Not Using UTMs? You Should Start Right Now!

Google Analytics - UTM review on laptop

Imagine that your site is getting thousands of visitors per day from a variety of sources. Maybe you are using paid ads, social media marketing, email marketing, and more to drive traffic to your site. Out of all of those visitors, about 100 are converting to paid users or signing up for your email list. You would probably want to know which source of your site’s traffic is converting the most visitors.

Google Analytics Acquisition Overview

You may know that most of your traffic is coming from Facebook, but how do you know which ad or post is sending the users who are converting the most? Do you know how many users are clicking your links in your emails and then are converting to customers? Which links convert the best? Or, maybe you wanted to test multiple links in your emails or different tweet formats. How do you know which links are performing the best? This is why UTMs are crucial for your marketing.

What Are UTMs?

UTMs (Urchin Tracking Modules) are one of the best tools to see which link is sending the most visitors to your site that are converting. In this case, converting means completing the thing you want them to do the most. That could be purchasing your product, signing up for your email list, or any other goal that you have set. UTMs are parameters or components added to the end of a URL that is tracked inside your analytics.

UTMs are one of the best tools to see which link is sending the most converting users to your site. Click To Tweet

You have probably come across UTMs before as you have browsed the web. This is an example of a URL with UTMs:

In the image towards the beginning of the post, you can see the Google Analytics for one of our sites. That is the acquisition overview. We can then go deeper into these pages to see how our UTMs compare. For example, in the image below, I examined data from email marketing:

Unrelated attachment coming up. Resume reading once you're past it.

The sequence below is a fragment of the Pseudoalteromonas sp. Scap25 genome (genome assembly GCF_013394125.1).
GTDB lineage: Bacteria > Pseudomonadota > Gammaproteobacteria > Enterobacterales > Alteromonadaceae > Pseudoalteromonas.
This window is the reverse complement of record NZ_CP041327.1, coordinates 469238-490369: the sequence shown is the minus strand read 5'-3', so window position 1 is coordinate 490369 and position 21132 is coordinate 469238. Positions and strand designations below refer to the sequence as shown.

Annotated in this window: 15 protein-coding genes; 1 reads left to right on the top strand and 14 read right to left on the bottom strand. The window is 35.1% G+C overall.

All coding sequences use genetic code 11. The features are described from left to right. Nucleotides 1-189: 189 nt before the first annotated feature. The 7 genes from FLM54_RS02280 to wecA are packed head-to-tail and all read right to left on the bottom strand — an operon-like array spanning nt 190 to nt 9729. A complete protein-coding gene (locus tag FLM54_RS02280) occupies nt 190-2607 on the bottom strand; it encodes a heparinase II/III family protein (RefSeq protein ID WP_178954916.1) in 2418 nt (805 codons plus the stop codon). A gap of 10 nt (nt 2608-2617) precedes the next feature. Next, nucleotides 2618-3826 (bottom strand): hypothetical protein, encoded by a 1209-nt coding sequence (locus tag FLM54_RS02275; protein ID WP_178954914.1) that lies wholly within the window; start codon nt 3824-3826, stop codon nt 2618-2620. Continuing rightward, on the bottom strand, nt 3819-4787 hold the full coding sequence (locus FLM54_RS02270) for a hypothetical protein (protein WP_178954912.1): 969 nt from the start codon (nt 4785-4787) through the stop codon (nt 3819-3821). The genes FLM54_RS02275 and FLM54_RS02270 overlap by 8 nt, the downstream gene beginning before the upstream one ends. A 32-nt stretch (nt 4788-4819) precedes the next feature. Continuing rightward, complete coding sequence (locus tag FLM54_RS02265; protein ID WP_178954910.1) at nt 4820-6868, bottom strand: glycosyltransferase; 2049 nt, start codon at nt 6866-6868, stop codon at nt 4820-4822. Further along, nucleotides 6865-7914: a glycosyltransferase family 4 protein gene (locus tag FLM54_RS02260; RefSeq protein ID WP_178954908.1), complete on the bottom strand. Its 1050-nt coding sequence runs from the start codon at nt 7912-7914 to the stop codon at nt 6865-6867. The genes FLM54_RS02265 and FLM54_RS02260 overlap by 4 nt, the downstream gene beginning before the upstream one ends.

Google Analytics Email Medium

What Are The Parameters?

Each URL will have several UTM parameters added to the end which will be used in a few different ways. Let’s take a look at each parameter individually.


This is the name of your campaign or reason for sharing this URL. For example, you might have the main campaign for sharing your homepage. So, you could use “main” or “homepage” as your campaign name. You may also be sharing individual blog posts and use a campaign name such as “intro-to-google-analytics”. This parameter is mainly for you to identify the URLs when viewing the data in your analytics.


This is the type of platform that you are sharing your URL on. For example, if you are sharing a blog post on Facebook, you would use “social” for your medium. If you were using a link in your email marketing, you might use “email”.


This is the platform that you are sharing your URL on.  If you are sharing on social media, then your source might be “Facebook” or “Twitter”. If this link is shared inside your email marketing, the source may be the specific email such as “welcome-email” or “google-analytics-course-email-1”.